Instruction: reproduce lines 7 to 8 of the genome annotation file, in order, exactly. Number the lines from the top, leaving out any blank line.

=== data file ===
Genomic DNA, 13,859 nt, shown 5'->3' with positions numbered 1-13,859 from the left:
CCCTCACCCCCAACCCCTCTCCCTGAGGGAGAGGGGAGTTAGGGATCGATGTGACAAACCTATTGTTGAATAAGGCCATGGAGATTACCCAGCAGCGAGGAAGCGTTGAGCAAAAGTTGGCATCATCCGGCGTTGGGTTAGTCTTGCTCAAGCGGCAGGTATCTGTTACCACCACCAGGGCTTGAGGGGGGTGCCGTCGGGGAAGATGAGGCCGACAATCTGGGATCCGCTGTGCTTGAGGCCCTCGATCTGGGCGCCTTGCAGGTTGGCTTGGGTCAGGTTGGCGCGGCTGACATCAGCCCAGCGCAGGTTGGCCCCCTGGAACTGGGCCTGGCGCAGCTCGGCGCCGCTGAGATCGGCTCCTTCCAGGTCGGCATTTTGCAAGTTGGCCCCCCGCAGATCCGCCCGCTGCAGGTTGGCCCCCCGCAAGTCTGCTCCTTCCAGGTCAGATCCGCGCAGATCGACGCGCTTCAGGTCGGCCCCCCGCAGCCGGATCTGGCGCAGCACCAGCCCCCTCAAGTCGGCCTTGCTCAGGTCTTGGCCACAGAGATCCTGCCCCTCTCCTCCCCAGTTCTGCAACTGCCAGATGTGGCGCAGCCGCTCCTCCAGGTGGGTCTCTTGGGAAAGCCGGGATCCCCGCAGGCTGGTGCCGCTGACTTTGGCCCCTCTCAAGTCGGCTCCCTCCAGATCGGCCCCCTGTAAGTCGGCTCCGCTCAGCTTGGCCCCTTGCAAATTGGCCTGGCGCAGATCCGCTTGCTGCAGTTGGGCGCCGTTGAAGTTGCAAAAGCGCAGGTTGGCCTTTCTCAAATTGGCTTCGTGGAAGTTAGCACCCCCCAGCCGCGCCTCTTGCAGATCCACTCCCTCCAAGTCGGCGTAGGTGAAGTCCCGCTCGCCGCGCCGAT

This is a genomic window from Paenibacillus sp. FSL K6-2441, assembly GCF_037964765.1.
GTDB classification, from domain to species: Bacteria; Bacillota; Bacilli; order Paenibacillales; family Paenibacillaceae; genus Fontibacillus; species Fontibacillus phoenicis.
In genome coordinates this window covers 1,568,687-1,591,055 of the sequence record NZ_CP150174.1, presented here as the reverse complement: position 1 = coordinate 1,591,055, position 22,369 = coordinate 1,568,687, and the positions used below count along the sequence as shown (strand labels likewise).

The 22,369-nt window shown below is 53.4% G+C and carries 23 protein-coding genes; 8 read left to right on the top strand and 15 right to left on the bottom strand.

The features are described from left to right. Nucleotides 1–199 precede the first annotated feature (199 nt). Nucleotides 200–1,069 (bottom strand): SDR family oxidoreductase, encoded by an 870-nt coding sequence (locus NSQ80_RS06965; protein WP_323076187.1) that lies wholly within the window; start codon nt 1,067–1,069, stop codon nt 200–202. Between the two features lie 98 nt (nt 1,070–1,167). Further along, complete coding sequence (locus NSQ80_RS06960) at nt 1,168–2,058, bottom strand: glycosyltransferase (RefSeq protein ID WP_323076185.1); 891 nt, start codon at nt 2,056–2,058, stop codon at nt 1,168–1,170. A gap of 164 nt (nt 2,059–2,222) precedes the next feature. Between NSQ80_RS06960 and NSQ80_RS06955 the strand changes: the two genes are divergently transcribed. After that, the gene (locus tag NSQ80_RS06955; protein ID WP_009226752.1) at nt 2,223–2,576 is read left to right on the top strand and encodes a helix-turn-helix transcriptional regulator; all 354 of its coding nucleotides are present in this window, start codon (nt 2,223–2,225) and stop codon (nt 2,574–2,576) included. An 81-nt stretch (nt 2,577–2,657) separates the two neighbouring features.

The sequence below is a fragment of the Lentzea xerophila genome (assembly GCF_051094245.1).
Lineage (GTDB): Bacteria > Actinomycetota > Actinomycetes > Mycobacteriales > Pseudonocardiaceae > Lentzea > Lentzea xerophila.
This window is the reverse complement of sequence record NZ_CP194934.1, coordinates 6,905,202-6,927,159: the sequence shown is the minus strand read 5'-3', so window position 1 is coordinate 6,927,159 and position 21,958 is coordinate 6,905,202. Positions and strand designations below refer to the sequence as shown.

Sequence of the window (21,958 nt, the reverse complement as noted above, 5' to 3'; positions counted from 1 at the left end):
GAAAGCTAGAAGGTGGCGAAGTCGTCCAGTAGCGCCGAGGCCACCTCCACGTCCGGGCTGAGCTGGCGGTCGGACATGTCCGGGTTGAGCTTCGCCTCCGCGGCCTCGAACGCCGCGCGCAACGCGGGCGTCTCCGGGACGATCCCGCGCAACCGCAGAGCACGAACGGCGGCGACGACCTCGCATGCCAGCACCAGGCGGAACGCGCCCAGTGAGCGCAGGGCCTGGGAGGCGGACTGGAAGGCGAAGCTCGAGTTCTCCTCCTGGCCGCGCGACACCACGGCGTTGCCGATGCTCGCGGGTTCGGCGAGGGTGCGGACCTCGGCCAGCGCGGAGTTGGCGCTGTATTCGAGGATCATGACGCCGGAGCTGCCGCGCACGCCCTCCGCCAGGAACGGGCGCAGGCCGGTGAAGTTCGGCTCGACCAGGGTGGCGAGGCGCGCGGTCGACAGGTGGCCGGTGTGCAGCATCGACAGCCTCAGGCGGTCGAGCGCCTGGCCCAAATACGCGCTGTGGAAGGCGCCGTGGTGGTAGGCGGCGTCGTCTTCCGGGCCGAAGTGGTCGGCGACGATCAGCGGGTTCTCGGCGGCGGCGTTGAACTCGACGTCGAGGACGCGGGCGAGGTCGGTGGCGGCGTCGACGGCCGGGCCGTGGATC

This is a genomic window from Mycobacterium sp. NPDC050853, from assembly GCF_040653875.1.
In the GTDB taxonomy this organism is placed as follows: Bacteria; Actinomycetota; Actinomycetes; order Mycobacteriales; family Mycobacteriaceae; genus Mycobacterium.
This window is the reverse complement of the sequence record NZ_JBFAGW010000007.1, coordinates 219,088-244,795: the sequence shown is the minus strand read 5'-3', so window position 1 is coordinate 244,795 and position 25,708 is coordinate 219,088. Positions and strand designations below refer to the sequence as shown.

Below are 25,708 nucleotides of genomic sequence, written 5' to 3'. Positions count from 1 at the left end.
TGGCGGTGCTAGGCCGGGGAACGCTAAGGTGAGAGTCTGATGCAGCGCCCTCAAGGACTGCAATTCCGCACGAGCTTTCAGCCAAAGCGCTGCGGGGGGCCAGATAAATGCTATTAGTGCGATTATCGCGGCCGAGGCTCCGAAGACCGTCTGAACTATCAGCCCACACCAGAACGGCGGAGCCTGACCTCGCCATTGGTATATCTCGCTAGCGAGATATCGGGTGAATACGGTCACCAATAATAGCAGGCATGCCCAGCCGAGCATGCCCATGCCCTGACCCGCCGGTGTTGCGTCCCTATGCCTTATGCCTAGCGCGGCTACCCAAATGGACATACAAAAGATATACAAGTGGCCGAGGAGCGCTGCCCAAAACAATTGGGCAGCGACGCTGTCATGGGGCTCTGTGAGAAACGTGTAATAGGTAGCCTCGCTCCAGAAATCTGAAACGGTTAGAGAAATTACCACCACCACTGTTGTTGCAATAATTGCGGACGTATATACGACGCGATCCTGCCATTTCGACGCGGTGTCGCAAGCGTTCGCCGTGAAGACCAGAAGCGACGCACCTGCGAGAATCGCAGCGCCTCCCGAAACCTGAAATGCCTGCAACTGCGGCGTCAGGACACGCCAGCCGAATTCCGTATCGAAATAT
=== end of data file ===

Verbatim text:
The features are described from left to right. Nucleotides 1–199 precede the first annotated feature (199 nt). Nucleotides 200–1,069 (bottom strand): SDR family oxidoreductase, encoded by an 870-nt coding sequence (locus NSQ80_RS06965; protein WP_323076187.1) that lies wholly within the window; start codon nt 1,067–1,069, stop codon nt 200–202. Between the two features lie 98 nt (nt 1,070–1,167). Further along, complete coding sequence (locus NSQ80_RS06960) at nt 1,168–2,058, bottom strand: glycosyltransferase (RefSeq protein ID WP_323076185.1); 891 nt, start codon at nt 2,056–2,058, stop codon at nt 1,168–1,170. A gap of 164 nt (nt 2,059–2,222) precedes the next feature. Between NSQ80_RS06960 and NSQ80_RS06955 the strand changes: the two genes are divergently transcribed. After that, the gene (locus tag NSQ80_RS06955; protein ID WP_009226752.1) at nt 2,223–2,576 is read left to right on the top strand and encodes a helix-turn-helix transcriptional regulator; all 354 of its coding nucleotides are present in this window, start codon (nt 2,223–2,225) and stop codon (nt 2,574–2,576) included. An 81-nt stretch (nt 2,577–2,657) separates the two neighbouring features.

The sequence below is a fragment of the Lentzea xerophila genome (assembly GCF_051094245.1).